Many Missouri families plan separation for after the holidays

On behalf of Stange Law Firm, PC posted in Legal Separation on Wednesday, November 28, 2012.

Many families already know that this will be their last holiday season all living together under the same roof. In many cases, at least one spouse plans on a separation in the near future. Typically, these spouses tend to wait until once the holidays have passed to start to take steps to end the marriage.

Knowing a separation, and in many cases the start of a divorce, is less than a month away can be hard for many spouses, especially those who have children. However, there are specific things parents can do now to ensure a smoother transition and to better protect finances in the future.

For children, the thought of transitioning from one household to two households can be quite intimidating. However, if parents were already planning on separating before the holidays, this time of getting along together and still celebrating can be used to show the children that their parents are capable of getting along and communicating — even if they don’t want to be married to each other.

During this holiday season, now is also the time to start holiday traditions that can easily be carried out next year in two households. This will help not only the children, but the parents, transition during the first holiday season after the divorce.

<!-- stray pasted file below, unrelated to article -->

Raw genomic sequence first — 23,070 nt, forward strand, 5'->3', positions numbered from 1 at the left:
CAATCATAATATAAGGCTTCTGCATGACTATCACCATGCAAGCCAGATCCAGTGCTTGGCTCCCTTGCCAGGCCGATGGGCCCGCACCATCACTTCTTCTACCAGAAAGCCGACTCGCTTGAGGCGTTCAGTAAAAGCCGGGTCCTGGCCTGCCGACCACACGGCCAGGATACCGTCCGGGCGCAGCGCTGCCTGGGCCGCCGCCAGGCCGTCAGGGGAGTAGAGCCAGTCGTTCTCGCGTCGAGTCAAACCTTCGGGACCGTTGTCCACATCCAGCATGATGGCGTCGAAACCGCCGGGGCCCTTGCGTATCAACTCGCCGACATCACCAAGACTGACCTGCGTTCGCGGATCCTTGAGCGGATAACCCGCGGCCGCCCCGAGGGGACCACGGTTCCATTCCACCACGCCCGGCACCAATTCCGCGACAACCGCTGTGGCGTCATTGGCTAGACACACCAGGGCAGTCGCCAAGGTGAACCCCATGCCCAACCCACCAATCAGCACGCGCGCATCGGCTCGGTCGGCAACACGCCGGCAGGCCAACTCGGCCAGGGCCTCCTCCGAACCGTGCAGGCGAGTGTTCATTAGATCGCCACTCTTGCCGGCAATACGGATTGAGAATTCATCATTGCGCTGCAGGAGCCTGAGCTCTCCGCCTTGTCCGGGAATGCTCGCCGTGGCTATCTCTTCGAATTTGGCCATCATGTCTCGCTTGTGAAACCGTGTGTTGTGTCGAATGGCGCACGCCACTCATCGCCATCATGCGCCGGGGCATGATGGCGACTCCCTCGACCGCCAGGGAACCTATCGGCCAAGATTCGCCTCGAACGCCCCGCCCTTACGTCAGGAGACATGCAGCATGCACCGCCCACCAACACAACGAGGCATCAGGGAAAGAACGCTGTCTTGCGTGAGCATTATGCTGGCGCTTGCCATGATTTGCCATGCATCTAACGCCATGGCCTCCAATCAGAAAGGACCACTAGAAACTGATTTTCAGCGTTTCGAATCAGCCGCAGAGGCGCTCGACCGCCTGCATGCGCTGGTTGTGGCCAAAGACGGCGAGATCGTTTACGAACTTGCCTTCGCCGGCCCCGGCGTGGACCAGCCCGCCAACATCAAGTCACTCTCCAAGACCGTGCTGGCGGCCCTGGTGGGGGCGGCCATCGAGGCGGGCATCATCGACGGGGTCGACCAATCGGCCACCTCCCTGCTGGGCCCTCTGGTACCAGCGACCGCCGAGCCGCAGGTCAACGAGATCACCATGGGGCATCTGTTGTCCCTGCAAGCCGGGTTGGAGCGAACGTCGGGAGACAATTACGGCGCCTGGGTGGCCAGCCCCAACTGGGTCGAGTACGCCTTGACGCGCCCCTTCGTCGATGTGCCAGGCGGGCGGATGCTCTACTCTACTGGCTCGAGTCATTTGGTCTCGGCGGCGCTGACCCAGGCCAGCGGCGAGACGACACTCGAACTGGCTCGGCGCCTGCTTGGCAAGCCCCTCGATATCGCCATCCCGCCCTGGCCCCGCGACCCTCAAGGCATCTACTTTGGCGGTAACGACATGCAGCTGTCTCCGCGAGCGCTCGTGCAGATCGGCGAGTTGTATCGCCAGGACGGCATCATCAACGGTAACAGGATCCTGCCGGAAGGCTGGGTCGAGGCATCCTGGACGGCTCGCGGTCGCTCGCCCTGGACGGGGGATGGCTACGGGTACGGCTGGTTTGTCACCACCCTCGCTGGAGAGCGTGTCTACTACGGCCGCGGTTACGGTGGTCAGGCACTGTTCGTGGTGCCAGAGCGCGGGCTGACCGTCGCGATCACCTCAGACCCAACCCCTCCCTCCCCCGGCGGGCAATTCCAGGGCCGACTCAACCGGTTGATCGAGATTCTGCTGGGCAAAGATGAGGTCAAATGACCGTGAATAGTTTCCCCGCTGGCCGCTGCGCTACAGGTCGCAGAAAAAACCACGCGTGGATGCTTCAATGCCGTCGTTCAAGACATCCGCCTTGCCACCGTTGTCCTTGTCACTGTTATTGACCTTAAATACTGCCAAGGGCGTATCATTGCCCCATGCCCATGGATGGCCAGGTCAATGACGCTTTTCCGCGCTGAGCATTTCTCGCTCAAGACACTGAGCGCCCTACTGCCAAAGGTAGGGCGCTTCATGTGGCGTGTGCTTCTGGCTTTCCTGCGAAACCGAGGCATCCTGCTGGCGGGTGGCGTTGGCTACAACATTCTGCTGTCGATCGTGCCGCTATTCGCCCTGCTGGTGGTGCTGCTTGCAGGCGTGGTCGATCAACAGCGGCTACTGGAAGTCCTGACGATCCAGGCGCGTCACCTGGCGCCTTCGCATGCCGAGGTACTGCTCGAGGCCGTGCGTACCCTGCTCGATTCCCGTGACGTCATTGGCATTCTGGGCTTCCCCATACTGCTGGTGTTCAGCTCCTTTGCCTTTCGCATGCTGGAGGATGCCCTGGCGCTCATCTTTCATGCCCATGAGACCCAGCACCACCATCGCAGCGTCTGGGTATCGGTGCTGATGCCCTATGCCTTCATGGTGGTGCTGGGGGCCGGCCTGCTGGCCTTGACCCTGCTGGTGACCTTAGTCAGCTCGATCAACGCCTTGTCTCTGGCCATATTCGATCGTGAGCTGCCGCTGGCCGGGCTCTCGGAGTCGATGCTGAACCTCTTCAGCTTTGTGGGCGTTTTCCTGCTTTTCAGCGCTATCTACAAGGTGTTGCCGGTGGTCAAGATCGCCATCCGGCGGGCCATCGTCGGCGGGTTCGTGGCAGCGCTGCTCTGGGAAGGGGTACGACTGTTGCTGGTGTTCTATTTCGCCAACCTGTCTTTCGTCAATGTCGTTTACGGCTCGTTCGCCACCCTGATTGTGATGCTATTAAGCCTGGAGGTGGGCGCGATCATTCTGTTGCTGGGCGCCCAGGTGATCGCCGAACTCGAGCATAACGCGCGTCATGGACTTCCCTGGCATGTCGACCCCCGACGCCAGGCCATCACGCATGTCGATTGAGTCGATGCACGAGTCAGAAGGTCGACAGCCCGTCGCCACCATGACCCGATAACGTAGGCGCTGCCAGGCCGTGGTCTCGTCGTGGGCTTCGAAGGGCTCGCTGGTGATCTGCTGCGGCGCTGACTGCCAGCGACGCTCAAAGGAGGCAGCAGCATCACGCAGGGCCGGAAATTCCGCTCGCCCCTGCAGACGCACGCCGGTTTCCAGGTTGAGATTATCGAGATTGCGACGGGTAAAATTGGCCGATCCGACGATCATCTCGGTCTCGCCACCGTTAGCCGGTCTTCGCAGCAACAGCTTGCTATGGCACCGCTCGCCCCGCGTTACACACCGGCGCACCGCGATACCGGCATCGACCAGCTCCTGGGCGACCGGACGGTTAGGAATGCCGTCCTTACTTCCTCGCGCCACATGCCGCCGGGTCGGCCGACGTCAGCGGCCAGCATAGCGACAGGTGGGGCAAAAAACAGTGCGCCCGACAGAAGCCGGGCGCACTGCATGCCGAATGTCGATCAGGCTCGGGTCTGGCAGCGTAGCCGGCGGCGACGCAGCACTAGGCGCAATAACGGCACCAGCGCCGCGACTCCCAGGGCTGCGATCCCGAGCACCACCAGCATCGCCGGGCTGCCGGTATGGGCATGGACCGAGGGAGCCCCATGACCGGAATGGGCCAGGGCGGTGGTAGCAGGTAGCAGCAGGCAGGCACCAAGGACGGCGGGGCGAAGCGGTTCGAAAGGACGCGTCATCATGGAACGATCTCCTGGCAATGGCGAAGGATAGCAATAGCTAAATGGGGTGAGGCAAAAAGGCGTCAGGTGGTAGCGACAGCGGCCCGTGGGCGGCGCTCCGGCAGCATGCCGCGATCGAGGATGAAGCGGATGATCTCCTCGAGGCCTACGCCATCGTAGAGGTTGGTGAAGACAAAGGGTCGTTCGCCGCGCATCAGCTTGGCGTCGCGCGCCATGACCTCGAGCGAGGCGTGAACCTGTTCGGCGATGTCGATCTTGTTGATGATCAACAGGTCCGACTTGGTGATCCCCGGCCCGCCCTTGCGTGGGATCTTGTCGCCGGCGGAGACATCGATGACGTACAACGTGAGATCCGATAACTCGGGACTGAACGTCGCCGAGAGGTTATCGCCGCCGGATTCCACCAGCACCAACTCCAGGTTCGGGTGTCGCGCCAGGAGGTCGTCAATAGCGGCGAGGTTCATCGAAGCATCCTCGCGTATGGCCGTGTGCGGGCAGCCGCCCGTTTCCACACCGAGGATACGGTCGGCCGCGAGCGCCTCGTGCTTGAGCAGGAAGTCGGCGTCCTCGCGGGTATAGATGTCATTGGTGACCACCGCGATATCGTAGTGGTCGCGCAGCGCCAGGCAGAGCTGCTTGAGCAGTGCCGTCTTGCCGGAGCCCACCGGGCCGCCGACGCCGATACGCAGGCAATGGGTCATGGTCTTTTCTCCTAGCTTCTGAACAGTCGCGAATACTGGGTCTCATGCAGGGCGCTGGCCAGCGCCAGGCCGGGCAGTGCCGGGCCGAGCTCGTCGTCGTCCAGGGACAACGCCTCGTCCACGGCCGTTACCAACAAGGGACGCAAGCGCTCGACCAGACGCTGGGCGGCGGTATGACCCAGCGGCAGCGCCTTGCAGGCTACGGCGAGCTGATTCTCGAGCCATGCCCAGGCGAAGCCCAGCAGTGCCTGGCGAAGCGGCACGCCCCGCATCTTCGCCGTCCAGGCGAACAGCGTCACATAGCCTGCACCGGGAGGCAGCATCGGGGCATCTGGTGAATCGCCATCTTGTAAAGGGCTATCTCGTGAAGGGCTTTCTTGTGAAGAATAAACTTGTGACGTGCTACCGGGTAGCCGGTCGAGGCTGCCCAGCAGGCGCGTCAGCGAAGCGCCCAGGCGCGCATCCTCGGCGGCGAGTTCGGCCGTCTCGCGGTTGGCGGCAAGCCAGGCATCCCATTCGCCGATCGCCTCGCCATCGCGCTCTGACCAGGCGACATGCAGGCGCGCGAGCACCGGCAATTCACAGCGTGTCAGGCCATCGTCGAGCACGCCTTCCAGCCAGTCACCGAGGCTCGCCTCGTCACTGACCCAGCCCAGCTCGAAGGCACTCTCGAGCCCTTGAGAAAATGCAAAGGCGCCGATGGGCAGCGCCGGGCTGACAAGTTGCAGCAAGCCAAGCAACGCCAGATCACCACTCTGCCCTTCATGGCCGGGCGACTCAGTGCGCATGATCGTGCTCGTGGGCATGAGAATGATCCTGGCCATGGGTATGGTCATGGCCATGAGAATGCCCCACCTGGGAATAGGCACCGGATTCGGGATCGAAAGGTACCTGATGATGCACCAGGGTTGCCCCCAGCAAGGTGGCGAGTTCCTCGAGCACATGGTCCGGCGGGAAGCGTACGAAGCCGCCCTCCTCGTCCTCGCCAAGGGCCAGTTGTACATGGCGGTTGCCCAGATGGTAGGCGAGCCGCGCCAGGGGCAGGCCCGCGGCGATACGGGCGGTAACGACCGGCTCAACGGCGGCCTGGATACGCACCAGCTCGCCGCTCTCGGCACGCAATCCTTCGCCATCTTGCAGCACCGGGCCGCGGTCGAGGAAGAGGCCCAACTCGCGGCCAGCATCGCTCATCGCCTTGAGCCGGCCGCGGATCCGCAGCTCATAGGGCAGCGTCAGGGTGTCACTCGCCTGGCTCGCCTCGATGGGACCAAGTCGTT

Lastly, while now is the time to buy gifts, if a separation is on the horizon, talk about budgeting. Especially when joint credit cards are being used, having conversations beforehand can make splitting up those expenses after the separation even easier. Around this time, also start to collect all bank account information and other financial statements.

During this time, Missouri parents need to keep in mind that they are not alone and that there are plenty of other parents who are also planning a separation for after the holidays. Rather than dwell on the separation, use this as a time to talk with a family law attorney in order to learn more about the process.

Source: The Huffington Post, “Thinking Separation Over The Holidays,” Eva Sachs and Marion Korn, Nov. 27, 2012

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